Gillian Flynn, a Feminist

**Shouldn’t contain spoilers and if there are, they are small**

For the last four days, I rushed through Sharp Objects and Dark Places unable to put either book down. Sharp Objects captured me with the twisted mother-daughter relationship and the ending that made this a psychological thriller. Dark Places did not capture my attention as well, but I still turned the pages in a rush to see how it was going to end. I read Gone Girl in June of 2013 (thanks Goodreads!) and gave it a four star, but it probably deserved five. After finishing Sharp Objects and before I read Dark Places, I started to wonder, is Gillian Flynn a feminist?

There are a few things that led me to ask this question. I wasn’t passionate about feminism when I read Gone Girl so the review I wrote on Goodreads had not a comment about it. Now,  I am. While reading Sharp Objects, the question of Flynn’s feminist stand started to nag at me. There’s this section where Camille has a conversation with Detective Richard. She asks if an eighth grade girl had sex with four high school guys, would that count as rape. He said hell, yes. The girl is underage, the boys are around fifteen (?) and she was obviously vulnerable. Most feminists would say that this is rape and would say the guys were only out for themselves and they probably were. Camille’s response makes readers take a double take. “And sometimes drunk women aren’t raped; they just make stupid choices– and to say we deserve special treatment when we’re drunk because we’re women, to say we need to be looked after, I find offensive.”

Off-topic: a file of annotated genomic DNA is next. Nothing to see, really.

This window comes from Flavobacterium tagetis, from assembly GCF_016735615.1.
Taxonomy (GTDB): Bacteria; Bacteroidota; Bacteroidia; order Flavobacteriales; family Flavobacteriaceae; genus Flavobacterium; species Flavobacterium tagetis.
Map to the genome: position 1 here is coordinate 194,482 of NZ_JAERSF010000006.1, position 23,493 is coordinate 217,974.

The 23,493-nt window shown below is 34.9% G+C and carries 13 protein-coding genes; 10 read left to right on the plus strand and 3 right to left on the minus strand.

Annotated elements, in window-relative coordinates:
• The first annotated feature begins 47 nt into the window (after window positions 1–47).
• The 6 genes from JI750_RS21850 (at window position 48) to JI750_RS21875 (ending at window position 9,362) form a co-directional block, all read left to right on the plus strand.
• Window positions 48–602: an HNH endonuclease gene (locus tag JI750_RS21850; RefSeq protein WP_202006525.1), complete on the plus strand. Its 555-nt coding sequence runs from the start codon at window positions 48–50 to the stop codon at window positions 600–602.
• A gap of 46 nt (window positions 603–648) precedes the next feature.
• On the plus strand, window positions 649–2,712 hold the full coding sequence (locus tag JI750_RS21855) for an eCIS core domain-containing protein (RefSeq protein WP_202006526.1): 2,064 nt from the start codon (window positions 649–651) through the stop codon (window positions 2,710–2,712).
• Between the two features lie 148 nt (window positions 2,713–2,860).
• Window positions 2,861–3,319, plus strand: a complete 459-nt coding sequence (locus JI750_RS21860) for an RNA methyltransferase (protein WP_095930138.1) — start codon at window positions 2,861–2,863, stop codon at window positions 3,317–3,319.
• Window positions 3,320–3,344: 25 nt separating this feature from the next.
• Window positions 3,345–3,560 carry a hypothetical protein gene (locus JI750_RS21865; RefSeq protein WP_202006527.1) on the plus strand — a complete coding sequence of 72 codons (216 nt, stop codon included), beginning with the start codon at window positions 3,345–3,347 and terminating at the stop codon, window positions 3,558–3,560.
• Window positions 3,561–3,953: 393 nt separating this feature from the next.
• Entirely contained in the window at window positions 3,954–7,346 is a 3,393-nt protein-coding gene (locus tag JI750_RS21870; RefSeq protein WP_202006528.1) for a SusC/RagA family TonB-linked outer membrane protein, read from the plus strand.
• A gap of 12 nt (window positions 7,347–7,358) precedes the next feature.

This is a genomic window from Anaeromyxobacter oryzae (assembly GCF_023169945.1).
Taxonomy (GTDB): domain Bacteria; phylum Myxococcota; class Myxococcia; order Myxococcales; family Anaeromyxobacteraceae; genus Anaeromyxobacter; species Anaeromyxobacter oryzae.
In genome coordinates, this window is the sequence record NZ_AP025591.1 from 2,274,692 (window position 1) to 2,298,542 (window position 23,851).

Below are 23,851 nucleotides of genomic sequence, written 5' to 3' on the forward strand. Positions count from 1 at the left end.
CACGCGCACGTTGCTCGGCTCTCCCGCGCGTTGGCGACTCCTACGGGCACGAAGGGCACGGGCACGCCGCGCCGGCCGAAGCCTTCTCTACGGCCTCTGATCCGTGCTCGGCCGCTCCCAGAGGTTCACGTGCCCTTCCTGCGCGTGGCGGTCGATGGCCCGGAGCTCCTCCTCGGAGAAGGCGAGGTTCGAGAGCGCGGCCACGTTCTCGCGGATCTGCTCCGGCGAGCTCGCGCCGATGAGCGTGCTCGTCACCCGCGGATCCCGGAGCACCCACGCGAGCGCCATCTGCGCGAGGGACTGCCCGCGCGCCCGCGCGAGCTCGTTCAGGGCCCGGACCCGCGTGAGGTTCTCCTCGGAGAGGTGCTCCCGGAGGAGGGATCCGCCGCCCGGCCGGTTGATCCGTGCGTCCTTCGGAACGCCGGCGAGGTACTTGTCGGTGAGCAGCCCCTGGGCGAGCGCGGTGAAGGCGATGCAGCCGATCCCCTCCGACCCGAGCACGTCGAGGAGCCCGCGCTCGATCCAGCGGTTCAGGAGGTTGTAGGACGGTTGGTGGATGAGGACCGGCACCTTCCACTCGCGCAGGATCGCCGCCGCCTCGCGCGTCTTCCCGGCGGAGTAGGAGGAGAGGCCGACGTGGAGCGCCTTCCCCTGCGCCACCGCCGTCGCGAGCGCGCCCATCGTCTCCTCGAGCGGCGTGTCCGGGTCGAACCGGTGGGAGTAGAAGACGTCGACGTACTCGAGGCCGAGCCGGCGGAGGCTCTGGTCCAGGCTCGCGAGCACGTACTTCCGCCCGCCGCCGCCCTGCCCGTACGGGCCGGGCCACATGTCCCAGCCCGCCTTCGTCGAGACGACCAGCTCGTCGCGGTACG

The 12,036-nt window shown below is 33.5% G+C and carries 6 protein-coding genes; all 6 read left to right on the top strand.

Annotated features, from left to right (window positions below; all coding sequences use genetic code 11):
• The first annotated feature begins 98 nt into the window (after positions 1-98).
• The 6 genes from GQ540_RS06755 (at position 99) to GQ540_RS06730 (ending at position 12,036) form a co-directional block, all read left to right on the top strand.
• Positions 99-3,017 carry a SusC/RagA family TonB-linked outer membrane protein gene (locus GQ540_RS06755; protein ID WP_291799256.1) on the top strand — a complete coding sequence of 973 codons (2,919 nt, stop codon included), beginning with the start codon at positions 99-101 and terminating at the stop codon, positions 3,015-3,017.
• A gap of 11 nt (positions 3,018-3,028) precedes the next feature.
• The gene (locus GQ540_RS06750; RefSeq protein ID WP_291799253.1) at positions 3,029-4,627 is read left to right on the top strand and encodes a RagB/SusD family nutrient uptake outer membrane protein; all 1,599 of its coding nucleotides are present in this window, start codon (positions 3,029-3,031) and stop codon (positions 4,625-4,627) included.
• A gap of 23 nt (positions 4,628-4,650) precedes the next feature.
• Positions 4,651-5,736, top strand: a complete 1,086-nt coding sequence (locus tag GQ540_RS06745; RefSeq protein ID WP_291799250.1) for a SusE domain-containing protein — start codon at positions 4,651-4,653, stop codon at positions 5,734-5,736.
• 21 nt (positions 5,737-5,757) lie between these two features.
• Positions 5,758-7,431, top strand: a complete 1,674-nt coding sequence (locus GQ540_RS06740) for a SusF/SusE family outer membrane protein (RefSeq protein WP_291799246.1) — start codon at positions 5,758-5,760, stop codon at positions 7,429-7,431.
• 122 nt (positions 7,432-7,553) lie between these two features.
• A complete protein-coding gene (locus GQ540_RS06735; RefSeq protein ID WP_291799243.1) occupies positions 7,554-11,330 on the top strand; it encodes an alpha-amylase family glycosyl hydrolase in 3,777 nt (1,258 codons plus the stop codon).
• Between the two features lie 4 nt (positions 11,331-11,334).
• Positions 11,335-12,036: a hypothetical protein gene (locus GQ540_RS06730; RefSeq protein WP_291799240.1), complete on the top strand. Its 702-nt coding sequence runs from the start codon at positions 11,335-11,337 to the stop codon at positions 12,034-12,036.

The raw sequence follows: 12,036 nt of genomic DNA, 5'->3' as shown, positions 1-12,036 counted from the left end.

Now that’s a statement.

Time to unravel!

When I went to India, there was a conversation of the backlash of all of the protective measurements for women to stop rape. The backlash was reinforcing the idea that women need to be protected. This is like saying women can’t go out to parties by themselves or they might get raped. Unfortunately as much as I want to say that it isn’t true, it still is. I’ve heard multiple stories. We shouldn’t say ‘why didn’t she bring a friend?’ or ‘she shouldn’t have dressed up like a slut,’ but the problem remains. It sucks and puts women in a difficult situation. It also puts men in a difficult situation. We assume that men only want sex and unfortunately, most men reinforce this idea. I’m not saying that they’re all rapists or even capable of rape, it’s just that we see comments from guys talking about how their girlfriend doesn’t give them sex or they want sex. Okay. I’m going to keep that as a mostly truth though I know it’s not always true because it could be a social construction; either way it exists.